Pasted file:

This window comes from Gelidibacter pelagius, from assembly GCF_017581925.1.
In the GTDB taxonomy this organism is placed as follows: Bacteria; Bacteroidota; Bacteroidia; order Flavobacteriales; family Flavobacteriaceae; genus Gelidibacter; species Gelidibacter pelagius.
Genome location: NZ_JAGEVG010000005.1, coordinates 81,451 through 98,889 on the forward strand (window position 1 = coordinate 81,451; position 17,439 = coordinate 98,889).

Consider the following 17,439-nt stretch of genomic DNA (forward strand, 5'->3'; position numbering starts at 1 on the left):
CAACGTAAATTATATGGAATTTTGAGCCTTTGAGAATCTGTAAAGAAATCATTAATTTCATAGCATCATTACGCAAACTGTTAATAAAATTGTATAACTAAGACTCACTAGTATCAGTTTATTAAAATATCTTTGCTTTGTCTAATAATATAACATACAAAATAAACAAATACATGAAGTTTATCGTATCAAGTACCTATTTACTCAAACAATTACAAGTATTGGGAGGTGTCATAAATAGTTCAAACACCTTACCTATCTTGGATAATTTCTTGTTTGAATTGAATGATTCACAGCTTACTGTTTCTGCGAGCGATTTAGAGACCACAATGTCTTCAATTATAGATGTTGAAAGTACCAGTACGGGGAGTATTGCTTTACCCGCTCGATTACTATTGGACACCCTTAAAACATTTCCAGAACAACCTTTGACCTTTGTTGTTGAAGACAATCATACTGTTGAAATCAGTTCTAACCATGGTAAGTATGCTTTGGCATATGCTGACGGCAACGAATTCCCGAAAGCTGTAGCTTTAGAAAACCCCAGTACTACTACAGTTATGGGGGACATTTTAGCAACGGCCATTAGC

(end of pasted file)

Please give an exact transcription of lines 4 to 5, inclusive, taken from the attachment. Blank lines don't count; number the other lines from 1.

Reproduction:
Consider the following 17,439-nt stretch of genomic DNA (forward strand, 5'->3'; position numbering starts at 1 on the left):
CAACGTAAATTATATGGAATTTTGAGCCTTTGAGAATCTGTAAAGAAATCATTAATTTCATAGCATCATTACGCAAACTGTTAATAAAATTGTATAACTAAGACTCACTAGTATCAGTTTATTAAAATATCTTTGCTTTGTCTAATAATATAACATACAAAATAAACAAATACATGAAGTTTATCGTATCAAGTACCTATTTACTCAAACAATTACAAGTATTGGGAGGTGTCATAAATAGTTCAAACACCTTACCTATCTTGGATAATTTCTTGTTTGAATTGAATGATTCACAGCTTACTGTTTCTGCGAGCGATTTAGAGACCACAATGTCTTCAATTATAGATGTTGAAAGTACCAGTACGGGGAGTATTGCTTTACCCGCTCGATTACTATTGGACACCCTTAAAACATTTCCAGAACAACCTTTGACCTTTGTTGTTGAAGACAATCATACTGTTGAAATCAGTTCTAACCATGGTAAGTATGCTTTGGCATATGCTGACGGCAACGAATTCCCGAAAGCTGTAGCTTTAGAAAACCCCAGTACTACTACAGTTATGGGGGACATTTTAGCAACGGCCATTAGC